Good work on the forging looks pretty nice so far. Two words of advice though, number one... hawks and axes can almost always go thinner than you think, just keep that in mind. And number two, it's almost always easier to make the eye first when you're forging these sorts of things. The way I look at it is I try to do the most violent procedures first (the ones that have the highest probability of disrupting the other elements of the piece). But I suppose that is more for your next hawk. Looks good though!

Hey thanks,

 

Some good advice there which I will deffinately take on board. I was thinking that about the hole.. I have yet to make a drift for the hole (which I realise now I should have made first) I am going to make the drift from an old axel..... I was wanting to make it an oval shape.with a slight taper.

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Well the drift worked well and I was happy with the result. Next time I will definitely drift the hole first thing. It is not completely in line but I should be able to true it up next round of forging. Now to forge the blade.

 

I hope to also give a wrapped hawk a go soon.

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Thanks Nate

I just discovered my old crowbar is actually an old drilling rod which are often used as crowbars. Anyhow I am on holidays as of tomorrow so I should get some forging in.

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Rob that looks awesome. A pipe hawk is something I have always wanted to try. You mad it look easy, great job!!!

 

Kip

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Nice job on the eye, Rob!

 

Have a few spare handles around before you start drilling them. ;)

 

Seriously, the guy I get them from drills the blanks when they are 8 to 10 cm (that's 2 to 4 inches) square, THEN shapes the handle to match the way the hole chose to go.

 

You can also make up a jig to align the bit and handle, B.Finnegan made one that worked well some years ago.

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Nicely done so far sir and for drilling handles here's a little photo tutorial - http://americanlongrifles.org/forum/index.php?topic=25979.0 I believe you can see it with registering.

 

Also for those interested in tomahawks you can now download for free in several formats, Harold Peterson's seminal work on the subject

http://archive.org/details/americanindiant00pete

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Well good and bad news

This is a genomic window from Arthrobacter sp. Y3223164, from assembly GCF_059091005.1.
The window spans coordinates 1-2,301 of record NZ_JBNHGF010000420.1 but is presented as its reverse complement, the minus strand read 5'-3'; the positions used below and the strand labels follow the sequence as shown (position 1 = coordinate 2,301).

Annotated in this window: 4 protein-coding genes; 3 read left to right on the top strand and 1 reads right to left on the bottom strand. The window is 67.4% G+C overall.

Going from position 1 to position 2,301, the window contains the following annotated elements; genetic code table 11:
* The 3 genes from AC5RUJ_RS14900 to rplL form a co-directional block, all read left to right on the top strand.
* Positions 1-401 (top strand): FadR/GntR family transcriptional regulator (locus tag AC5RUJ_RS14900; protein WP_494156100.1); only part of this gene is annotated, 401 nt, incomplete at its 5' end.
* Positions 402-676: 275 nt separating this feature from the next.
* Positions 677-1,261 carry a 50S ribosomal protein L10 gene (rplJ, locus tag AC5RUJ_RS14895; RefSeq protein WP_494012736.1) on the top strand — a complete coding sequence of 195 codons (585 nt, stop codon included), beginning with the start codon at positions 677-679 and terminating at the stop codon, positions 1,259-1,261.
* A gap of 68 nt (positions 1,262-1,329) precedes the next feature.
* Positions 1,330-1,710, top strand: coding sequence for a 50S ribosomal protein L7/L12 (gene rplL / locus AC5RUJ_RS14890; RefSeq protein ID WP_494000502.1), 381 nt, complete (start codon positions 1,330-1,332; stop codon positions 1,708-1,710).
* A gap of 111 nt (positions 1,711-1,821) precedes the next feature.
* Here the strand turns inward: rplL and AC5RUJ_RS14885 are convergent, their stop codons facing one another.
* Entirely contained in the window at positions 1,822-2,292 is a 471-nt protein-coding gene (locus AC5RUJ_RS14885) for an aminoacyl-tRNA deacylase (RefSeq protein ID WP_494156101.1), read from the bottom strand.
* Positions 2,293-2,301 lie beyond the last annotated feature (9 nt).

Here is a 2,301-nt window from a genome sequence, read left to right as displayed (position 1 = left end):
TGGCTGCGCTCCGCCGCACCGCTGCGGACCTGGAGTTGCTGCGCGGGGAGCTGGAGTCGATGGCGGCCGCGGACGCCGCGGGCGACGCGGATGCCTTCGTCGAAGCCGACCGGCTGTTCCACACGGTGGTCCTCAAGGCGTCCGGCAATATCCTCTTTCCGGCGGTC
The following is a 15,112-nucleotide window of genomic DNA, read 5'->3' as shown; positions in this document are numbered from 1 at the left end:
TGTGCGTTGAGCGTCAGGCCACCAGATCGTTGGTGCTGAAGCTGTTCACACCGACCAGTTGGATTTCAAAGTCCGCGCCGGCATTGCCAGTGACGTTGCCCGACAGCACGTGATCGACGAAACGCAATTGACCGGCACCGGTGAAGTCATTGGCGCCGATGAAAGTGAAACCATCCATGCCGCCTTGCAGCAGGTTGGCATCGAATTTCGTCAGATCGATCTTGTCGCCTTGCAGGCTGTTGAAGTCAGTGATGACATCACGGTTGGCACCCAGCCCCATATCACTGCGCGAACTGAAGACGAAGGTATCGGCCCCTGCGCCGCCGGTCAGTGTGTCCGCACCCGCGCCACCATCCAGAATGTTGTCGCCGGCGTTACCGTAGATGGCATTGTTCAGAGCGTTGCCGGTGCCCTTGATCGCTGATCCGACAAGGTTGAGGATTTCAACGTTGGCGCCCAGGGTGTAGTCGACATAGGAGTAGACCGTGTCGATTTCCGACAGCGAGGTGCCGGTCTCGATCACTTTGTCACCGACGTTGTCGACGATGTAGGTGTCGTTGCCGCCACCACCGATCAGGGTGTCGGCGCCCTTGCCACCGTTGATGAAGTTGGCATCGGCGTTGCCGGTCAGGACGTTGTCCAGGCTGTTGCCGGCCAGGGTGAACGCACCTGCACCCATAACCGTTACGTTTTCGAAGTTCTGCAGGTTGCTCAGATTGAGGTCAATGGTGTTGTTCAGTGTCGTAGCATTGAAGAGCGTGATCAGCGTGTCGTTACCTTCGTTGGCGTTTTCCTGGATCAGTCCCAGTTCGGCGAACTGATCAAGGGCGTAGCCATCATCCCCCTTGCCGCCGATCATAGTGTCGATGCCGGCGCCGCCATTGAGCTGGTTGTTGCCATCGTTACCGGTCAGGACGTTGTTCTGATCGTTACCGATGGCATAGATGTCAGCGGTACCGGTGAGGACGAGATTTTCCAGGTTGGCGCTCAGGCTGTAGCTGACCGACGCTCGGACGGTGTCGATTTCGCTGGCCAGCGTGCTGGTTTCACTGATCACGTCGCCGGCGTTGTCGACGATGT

Good - steel hardens very well

Bad- I stuffed it up and had to start again. As Nate advised I forged the hole first this time.

 

Well... If at first you don't succeed...

 

Pipe Hawk MkII

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Here is MK II so far .... Good from afar but far from good.... Oh... I got some goggles until I get a respirator.

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Edited by Rob Toneguzzo
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At last a face to put with the name! Good ta meet ya mate!

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Rob

 

That turned out awesome!!!! I was going to try a wrap around but after watching your progress on this it makes me want to try this method. Im glad we have until September I feel I may need it.

 

Kip

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Hi there right back Fred. That would make a good thread...Face to the name.

 

Hi Kip... I am going to give a wrap around a go soon... Hey I did cheat a bit and drilled a few pilot holes but I will get a thinner cutting chisel and feel confident I won't need to drill anymore.

 

I am no expert but I got it nice and hot and took my time cutting the slot with multiple heats. When the chisel was through I moved to the drift and did the same thing. As soon as I saw any dark spots I stopped and re heated. I kept the cutting edge out of the coals and it did not get above dull red.

 

Anyhow here is MK II so far. I am leaning toward leaving some forge marks but hope to do some engraving on the blade... Not sure what theme yet

 

Still got to hollow out the pipe too.

 

I thinned the blade down but left some "meat" for a bit of carving perhaps. Anyhow any advice comments etc appreciated.

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Thanks John

I cleaned it up a bit and am pondering and pondering. I will drill the pipe next but want to try my hand at carving.. Just can't decide what to do... Thinking of an organic theme.